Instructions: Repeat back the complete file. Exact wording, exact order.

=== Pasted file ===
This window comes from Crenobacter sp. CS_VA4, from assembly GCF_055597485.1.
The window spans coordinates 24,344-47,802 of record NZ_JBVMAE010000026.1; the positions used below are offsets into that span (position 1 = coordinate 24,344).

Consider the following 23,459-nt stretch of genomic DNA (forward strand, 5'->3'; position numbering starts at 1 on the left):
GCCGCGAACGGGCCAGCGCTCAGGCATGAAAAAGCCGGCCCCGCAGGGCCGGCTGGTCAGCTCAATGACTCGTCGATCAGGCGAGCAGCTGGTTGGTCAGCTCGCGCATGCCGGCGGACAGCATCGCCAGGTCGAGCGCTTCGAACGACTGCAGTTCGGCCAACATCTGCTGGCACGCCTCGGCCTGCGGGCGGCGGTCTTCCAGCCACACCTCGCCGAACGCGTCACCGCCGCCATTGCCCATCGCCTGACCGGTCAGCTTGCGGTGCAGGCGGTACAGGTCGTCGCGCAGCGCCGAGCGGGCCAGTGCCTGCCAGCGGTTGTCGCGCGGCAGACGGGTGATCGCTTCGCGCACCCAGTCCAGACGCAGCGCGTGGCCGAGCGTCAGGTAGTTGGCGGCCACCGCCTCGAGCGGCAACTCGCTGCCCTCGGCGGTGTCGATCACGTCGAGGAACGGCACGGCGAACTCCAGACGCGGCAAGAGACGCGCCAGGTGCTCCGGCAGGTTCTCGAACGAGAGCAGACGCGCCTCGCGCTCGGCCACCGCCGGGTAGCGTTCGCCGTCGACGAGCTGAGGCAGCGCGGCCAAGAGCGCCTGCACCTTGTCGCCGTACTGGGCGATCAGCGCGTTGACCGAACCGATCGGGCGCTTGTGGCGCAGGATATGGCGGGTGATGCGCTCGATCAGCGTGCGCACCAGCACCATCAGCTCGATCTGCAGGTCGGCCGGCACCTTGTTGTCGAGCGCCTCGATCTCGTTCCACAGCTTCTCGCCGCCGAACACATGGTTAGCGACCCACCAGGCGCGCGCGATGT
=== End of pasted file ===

This window comes from Crenobacter sp. CS_VA4, from assembly GCF_055597485.1.
The window spans coordinates 24,344-47,802 of record NZ_JBVMAE010000026.1; the positions used below are offsets into that span (position 1 = coordinate 24,344).

Consider the following 23,459-nt stretch of genomic DNA (forward strand, 5'->3'; position numbering starts at 1 on the left):
GCCGCGAACGGGCCAGCGCTCAGGCATGAAAAAGCCGGCCCCGCAGGGCCGGCTGGTCAGCTCAATGACTCGTCGATCAGGCGAGCAGCTGGTTGGTCAGCTCGCGCATGCCGGCGGACAGCATCGCCAGGTCGAGCGCTTCGAACGACTGCAGTTCGGCCAACATCTGCTGGCACGCCTCGGCCTGCGGGCGGCGGTCTTCCAGCCACACCTCGCCGAACGCGTCACCGCCGCCATTGCCCATCGCCTGACCGGTCAGCTTGCGGTGCAGGCGGTACAGGTCGTCGCGCAGCGCCGAGCGGGCCAGTGCCTGCCAGCGGTTGTCGCGCGGCAGACGGGTGATCGCTTCGCGCACCCAGTCCAGACGCAGCGCGTGGCCGAGCGTCAGGTAGTTGGCGGCCACCGCCTCGAGCGGCAACTCGCTGCCCTCGGCGGTGTCGATCACGTCGAGGAACGGCACGGCGAACTCCAGACGCGGCAAGAGACGCGCCAGGTGCTCCGGCAGGTTCTCGAACGAGAGCAGACGCGCCTCGCGCTCGGCCACCGCCGGGTAGCGTTCGCCGTCGACGAGCTGAGGCAGCGCGGCCAAGAGCGCCTGCACCTTGTCGCCGTACTGGGCGATCAGCGCGTTGACCGAACCGATCGGGCGCTTGTGGCGCAGGATATGGCGGGTGATGCGCTCGATCAGCGTGCGCACCAGCACCATCAGCTCGATCTGCAGGTCGGCCGGCACCTTGTTGTCGAGCGCCTCGATCTCGTTCCACAGCTTCTCGCCGCCGAACACATGGTTAGCGACCCACCAGGCGCGCGCGATGT